#oneaday 16: NEDS – To be someone is a wonderful thing?

I watched N.E.D.S last night and it was absolutely brilliant and I say that having seen some amazing films so far this year and the back end of last year including The King’s Speech, The Social Network, Black Swan, 127 Hours, Another Year, Get Low,  Made in Dagenham, Barney’s Version, Four Lions, The Wildest Dream and of course Inception. But if you are British, went to school in Britain, were ever in a gang, firm or crew, or wanted to be in one, and above all wanted to ‘be someone’, whilst wanting to be yourself, this film is a must.

Set in Glasgow in the 1970’s , it centres around a young, bright lad, John McGill who is faced with the choices of gang membership, class prejudice and a total wanker of a pissed up, wife beating father (who is played by the film’s director, Peter Mullan). The sets, scenes, costume, make up, haor and props are all spot on. One thing you notice is the complete lack of clothing brands, there is a style and identity, but no badge to make the point.  Only in the eighties, did branding become important to youth gangs, a way of identifying and separating them from mainstream society.  So John is a clever kid, and wants to win by coming top of his class each and every time he is tested. His determination is his drive and if there is no outlet for that drive, not end result, it produces frustration and anger.  His brother is the leader of one of the gangs on his estate and his dad is a twat. The rest of the characters are rich and wild, the story is brilliantly told and the acting,  largely by the non actors, is compelling and above all realistic.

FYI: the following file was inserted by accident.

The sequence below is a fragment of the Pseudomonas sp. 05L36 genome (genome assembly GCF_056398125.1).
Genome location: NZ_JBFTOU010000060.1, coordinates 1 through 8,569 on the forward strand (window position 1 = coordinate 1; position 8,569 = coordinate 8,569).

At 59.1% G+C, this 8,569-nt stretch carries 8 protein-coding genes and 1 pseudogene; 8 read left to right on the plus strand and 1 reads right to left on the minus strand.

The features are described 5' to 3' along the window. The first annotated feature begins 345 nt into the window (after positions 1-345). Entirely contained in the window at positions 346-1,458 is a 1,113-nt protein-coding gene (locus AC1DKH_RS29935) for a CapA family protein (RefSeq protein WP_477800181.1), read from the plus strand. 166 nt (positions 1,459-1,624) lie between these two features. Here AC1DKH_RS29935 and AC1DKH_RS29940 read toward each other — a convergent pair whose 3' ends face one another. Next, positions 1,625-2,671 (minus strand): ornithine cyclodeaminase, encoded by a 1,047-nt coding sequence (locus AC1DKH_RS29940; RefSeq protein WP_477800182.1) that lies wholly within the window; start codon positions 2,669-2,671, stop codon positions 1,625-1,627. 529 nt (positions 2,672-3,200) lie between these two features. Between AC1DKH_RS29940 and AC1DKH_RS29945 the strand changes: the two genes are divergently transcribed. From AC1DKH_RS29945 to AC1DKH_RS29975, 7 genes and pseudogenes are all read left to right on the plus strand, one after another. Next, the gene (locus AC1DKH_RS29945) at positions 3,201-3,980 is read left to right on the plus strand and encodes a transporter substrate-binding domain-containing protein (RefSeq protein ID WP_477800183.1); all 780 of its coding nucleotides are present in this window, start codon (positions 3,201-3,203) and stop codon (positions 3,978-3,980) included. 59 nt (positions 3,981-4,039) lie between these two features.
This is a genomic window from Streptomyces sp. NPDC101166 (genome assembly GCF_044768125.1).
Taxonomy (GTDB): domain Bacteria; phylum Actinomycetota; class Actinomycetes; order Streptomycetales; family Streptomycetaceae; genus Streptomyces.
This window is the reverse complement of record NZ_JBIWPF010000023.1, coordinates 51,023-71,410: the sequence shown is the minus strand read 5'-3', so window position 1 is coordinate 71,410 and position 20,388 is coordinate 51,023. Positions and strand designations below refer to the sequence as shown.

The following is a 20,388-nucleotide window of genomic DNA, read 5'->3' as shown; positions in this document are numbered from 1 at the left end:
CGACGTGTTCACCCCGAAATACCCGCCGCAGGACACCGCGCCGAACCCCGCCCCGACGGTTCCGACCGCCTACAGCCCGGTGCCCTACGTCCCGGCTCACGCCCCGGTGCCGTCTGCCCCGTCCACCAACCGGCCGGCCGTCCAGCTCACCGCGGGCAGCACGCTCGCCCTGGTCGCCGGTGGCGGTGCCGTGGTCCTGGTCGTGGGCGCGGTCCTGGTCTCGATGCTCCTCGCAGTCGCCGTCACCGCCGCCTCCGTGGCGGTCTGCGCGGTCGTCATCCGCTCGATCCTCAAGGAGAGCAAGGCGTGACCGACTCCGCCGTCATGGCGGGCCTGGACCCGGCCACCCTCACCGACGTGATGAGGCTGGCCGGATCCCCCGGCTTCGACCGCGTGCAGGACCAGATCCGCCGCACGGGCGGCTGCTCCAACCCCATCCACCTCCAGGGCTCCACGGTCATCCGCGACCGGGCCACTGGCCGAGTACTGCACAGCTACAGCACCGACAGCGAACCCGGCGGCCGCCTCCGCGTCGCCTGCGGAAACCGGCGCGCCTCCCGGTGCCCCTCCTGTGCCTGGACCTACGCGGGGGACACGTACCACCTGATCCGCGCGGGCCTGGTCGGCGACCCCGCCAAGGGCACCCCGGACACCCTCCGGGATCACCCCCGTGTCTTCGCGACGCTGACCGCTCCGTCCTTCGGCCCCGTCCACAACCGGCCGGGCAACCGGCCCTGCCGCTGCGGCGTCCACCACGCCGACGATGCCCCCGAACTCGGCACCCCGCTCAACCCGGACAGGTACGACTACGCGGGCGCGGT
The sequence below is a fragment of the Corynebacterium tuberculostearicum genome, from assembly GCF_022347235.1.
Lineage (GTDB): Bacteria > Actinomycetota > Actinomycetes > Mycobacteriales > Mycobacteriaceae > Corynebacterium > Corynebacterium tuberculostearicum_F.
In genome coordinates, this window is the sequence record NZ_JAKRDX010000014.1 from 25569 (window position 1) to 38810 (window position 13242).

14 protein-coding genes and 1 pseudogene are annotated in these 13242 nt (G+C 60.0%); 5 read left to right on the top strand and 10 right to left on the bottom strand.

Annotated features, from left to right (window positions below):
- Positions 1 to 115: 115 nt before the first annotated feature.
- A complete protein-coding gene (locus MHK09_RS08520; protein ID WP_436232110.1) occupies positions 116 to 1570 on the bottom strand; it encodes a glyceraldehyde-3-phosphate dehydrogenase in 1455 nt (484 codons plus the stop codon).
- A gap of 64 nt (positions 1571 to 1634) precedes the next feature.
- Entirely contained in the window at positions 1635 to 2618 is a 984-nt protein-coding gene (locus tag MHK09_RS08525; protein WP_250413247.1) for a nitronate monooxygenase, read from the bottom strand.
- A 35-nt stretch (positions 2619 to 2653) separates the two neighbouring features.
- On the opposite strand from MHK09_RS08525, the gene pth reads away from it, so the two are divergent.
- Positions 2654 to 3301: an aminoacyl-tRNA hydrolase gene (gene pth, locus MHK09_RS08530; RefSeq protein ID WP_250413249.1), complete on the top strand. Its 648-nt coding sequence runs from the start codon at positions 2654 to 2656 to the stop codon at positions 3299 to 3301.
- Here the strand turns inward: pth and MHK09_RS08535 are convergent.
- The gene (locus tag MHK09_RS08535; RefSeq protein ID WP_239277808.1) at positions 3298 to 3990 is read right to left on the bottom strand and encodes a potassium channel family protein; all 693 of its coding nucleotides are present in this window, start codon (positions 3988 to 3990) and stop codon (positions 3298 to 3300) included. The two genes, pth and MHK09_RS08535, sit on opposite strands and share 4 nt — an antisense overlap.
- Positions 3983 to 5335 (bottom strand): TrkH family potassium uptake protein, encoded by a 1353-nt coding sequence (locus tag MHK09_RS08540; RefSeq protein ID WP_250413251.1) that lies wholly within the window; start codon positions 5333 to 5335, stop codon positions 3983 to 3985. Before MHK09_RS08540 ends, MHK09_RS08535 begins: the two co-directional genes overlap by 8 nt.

I can relate to John’s story in many ways, mind you my father is the best man on the earth and never drinks any alcohol before one assumes too much.  However, the sense of wanting to ‘be someone’, as Paul Weller wrote and The Jam performed ‘is a wonderful thing’. To  belong to a peer group, to prove you can handle yourself, to show your mates you will never back down, always front the opposition. Indeed not only do you not take a step back, you actively seek out and attack the enemy – preferably on their own patch, on their manor, in their face. Anyway,  I was very lucky and although had my fair share of ‘japery’ including a couple of nasty wounds, I had opportunities and the chance of a very good education, even though I managed to drop out of school (or expelled as the letter from school said), went off the rails a tad, but had enough confidence to make my way in the world.

I won’t spoil NEDS. It is too good a story and too well told to need an amateur like me to pimp it. This is a really essential British film and one I would urge anyone who ever wanted to be someone to watch.

Meanwhile, enjoy a couple of corking, relevant tracks from The Jam. Not of the time of NEDS (that is more T-Rex and the Sensational Alex Harvey Band), but the lyrics and attitude sum up the spirit of the age.

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